jump to navigation


This is a compliation of all declared events at nuclear plants/facilities that required an emergency classification under one of the four levels (for plants) or two levels (for other facilities) designated by the NRC from 1999-2006. For plants those are – Unusual Event, Alert, Site Area Emergency and General Emergency. Unusual event the least severe, general emergency the most. For other facilities there are alerts and site area emergencies only.

Each entry is in this form: date, emergency classification, reactor/plant, location, reason for emergency.

Stats & Totals

(Compiled from NRC Event Notification Reports – click the dates to link to the reports, more than one incident per report, you’ll generally have to scroll to find a specific incident). Have not updated the database to include the incidents from 1999, will get to that as time allows. In the meantime check out what I posted so far.


1. yinn - May 17, 2006

Holy cow, I had NO idea how often these alerts & events occurred.

2. dr. gonzo - May 17, 2006

It amazed me as well, of course, the causes are various and some really are quite innocuous and unpreventable. For instance in 2005 the majority of the summer’s unusual events were due to hurricanes.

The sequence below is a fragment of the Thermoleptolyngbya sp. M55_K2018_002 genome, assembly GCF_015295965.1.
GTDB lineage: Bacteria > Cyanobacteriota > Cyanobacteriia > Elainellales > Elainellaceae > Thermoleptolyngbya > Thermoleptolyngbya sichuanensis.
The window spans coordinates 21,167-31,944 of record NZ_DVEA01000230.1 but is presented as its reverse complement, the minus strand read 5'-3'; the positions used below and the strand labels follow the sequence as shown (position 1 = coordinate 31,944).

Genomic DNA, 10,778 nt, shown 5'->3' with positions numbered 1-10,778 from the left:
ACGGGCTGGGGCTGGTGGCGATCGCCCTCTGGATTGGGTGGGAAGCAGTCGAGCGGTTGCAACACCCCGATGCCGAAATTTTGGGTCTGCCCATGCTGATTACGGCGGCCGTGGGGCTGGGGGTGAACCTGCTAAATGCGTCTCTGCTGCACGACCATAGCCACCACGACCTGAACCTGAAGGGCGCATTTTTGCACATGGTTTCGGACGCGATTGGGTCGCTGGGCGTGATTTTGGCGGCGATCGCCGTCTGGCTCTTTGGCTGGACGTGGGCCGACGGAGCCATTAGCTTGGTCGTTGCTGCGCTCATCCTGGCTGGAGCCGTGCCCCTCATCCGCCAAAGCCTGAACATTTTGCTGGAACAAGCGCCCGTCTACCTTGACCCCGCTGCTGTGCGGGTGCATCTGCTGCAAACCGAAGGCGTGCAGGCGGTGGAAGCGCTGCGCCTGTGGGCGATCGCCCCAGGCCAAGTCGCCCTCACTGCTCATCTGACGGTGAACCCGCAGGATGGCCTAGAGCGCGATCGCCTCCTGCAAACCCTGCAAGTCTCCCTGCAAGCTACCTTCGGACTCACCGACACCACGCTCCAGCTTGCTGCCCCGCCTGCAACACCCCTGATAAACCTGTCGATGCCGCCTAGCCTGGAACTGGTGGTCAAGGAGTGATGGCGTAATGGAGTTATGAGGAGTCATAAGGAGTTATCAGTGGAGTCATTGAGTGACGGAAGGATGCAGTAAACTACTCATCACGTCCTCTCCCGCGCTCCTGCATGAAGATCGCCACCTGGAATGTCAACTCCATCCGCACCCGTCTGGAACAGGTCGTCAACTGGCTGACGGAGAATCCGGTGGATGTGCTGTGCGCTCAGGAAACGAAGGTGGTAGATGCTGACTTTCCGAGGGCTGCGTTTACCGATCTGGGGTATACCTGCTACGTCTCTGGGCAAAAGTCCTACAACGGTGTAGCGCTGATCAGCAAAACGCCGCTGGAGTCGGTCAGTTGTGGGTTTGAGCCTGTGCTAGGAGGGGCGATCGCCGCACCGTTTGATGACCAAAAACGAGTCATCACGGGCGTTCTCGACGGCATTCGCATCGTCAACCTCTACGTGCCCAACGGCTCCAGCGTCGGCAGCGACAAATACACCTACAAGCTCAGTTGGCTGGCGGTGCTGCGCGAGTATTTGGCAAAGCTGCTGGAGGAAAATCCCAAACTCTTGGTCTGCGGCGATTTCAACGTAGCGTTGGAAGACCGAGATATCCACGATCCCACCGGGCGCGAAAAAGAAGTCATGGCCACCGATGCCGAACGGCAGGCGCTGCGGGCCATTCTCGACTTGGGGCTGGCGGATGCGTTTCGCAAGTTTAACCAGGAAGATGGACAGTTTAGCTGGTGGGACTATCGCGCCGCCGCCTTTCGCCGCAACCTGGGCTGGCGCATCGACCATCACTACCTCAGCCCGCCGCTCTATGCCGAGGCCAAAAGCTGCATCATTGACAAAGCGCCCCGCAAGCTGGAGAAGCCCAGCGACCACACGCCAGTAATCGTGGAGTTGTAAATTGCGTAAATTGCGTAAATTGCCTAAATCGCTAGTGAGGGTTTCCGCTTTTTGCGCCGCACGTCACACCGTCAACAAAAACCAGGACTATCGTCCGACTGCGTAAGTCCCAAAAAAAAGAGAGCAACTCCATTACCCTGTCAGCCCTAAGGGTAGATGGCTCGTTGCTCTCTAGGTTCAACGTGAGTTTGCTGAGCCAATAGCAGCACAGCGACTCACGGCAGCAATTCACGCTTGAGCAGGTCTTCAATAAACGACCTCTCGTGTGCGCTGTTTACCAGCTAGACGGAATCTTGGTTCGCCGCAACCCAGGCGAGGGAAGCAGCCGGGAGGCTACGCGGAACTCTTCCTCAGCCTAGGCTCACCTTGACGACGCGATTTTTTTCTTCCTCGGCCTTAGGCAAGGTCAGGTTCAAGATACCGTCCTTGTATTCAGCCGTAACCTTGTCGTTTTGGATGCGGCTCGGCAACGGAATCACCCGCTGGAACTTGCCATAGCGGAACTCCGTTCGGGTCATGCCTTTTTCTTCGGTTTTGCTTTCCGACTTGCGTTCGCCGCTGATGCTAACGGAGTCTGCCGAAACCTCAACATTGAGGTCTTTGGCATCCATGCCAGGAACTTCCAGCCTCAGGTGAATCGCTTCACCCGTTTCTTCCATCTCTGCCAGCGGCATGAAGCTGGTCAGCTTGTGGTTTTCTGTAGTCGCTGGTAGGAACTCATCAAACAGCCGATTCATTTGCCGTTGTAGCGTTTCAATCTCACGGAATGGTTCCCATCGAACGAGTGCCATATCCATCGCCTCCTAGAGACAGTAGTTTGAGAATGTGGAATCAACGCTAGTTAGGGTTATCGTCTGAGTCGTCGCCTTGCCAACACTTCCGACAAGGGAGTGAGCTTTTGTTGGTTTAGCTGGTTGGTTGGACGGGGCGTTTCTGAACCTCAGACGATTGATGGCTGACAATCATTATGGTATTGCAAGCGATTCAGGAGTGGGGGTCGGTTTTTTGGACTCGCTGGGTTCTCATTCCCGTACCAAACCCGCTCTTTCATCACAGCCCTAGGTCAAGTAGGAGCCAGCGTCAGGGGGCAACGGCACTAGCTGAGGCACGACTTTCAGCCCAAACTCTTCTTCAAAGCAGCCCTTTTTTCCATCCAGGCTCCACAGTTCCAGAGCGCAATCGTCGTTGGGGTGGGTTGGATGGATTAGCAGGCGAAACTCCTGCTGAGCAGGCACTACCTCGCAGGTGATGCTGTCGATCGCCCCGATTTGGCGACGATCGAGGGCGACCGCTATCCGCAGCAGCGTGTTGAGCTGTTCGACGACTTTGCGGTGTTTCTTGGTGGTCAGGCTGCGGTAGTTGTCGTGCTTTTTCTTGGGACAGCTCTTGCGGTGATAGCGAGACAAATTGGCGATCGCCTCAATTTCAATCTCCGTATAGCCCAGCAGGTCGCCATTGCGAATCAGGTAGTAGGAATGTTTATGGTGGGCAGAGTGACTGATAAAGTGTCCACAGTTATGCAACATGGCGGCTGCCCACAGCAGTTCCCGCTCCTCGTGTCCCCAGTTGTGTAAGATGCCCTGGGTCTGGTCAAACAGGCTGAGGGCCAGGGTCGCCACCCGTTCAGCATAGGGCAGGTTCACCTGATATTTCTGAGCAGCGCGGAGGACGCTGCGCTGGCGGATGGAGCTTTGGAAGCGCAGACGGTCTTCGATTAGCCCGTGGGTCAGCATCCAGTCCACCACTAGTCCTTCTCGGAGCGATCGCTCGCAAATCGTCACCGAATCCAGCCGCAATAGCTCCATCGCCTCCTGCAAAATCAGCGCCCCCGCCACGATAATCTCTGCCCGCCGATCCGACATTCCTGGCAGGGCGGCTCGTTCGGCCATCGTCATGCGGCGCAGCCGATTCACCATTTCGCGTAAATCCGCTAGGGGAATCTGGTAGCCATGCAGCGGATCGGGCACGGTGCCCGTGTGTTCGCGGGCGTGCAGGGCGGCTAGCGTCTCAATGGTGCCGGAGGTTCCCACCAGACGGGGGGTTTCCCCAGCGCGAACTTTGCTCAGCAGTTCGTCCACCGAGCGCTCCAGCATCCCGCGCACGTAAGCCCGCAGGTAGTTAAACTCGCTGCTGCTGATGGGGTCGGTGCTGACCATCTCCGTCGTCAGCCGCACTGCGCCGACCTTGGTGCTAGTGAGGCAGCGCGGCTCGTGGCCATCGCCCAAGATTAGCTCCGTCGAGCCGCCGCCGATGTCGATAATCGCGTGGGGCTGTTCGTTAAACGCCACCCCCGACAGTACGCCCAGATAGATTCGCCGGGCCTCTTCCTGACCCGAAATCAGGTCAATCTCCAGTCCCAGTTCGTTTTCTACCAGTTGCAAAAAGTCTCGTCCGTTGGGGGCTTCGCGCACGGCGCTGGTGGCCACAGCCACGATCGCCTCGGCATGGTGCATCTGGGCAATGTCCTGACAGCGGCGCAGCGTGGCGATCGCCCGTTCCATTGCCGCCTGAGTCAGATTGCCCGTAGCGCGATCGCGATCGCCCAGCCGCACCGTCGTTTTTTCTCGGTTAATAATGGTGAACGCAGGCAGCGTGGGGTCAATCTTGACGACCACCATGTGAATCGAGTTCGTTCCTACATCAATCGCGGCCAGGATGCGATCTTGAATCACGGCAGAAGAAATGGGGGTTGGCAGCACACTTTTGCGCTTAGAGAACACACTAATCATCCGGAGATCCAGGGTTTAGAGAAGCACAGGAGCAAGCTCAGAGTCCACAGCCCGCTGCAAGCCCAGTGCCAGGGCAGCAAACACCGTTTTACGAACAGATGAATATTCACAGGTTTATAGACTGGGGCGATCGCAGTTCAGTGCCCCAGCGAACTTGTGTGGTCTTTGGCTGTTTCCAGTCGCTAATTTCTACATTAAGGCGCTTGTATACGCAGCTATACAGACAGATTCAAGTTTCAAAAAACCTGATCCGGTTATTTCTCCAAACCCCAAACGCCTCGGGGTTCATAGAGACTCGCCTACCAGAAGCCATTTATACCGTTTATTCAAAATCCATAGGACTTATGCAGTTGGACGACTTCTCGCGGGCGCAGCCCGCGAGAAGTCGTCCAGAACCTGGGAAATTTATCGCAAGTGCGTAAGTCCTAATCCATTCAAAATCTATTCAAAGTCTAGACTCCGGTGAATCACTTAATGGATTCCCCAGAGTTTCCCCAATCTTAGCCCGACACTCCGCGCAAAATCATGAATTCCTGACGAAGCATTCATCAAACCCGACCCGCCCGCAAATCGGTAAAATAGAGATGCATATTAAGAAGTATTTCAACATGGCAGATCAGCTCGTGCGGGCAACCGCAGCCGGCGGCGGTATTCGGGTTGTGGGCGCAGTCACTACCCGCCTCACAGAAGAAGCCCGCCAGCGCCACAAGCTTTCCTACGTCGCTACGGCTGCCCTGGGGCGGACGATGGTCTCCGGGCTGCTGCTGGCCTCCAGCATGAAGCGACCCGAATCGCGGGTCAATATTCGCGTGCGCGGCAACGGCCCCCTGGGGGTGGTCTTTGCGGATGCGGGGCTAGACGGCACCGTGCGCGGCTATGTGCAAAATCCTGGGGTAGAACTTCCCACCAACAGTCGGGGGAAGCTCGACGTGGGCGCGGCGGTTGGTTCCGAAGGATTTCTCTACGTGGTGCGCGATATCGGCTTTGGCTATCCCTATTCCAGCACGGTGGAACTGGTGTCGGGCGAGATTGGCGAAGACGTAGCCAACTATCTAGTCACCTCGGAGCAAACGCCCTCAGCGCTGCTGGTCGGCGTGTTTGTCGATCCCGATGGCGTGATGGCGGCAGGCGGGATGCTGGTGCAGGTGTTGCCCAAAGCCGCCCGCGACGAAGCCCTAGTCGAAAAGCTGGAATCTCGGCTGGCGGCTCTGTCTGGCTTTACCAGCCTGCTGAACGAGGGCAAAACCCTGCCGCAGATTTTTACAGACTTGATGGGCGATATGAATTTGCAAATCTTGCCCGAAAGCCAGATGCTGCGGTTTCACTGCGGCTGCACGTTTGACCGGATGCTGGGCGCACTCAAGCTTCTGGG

Either way, its worrisome at best and catastrophic at worse. At some point I intend to look at the data collectively and search for trends. i.e. which plants have the worst records etc.

3. s B - November 1, 2007

But please realize that sometimes small events may require us to declre an “event” when there is no real threat to public saftey- it is only because the nuclear industry is careful (and required) to make sure the authorities (NRC) are informed of small things as well as large things. Alerts and unusual events are not necessarily nuclear safety issues.
Working at a nuke plant is pretty safe and the built in systems work.

4. dr. gonzo - January 13, 2008

Yeah, most of them are nothing, but a few are worrisome. I think our energy needs could be fulfilled in other ways but am not necessarily against nuclear power in the interim, if can be done affordably, which it can’t, not when the costs of new plants going online are considered.

Leave a Reply to dr. gonzo Cancel reply

Fill in your details below or click an icon to log in:

WordPress.com Logo

You are commenting using your WordPress.com account. Log Out /  Change )

Google photo

You are commenting using your Google account. Log Out /  Change )

Twitter picture

You are commenting using your Twitter account. Log Out /  Change )

Facebook photo

You are commenting using your Facebook account. Log Out /  Change )

Connecting to %s

%d bloggers like this: